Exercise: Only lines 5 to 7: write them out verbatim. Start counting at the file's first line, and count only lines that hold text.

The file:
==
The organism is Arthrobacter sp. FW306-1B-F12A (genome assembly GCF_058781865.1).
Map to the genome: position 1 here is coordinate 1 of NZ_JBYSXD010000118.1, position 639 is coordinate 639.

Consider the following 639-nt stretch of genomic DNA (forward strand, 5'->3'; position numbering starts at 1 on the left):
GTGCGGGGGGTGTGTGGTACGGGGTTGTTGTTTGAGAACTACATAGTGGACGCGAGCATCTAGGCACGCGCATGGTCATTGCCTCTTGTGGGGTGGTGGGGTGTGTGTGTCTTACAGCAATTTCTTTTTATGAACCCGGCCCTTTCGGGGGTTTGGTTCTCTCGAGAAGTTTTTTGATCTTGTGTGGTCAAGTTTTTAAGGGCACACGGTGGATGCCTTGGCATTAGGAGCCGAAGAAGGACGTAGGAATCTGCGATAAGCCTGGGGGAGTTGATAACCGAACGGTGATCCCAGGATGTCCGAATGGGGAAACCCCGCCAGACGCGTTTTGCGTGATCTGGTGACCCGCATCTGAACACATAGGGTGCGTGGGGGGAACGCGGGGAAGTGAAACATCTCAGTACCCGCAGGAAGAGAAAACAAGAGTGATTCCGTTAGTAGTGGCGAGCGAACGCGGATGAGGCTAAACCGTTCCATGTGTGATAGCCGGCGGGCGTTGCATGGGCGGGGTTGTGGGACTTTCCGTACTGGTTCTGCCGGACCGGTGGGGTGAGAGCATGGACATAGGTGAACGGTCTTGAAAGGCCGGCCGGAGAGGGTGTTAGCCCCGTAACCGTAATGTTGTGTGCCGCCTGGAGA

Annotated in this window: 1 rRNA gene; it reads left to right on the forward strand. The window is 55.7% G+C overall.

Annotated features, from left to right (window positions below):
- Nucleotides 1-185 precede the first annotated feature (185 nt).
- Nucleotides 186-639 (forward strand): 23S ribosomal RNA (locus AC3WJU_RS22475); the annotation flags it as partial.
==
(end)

Annotated in this window: 1 rRNA gene; it reads left to right on the forward strand. The window is 55.7% G+C overall.

Annotated features, from left to right (window positions below):
- Nucleotides 1-185 precede the first annotated feature (185 nt).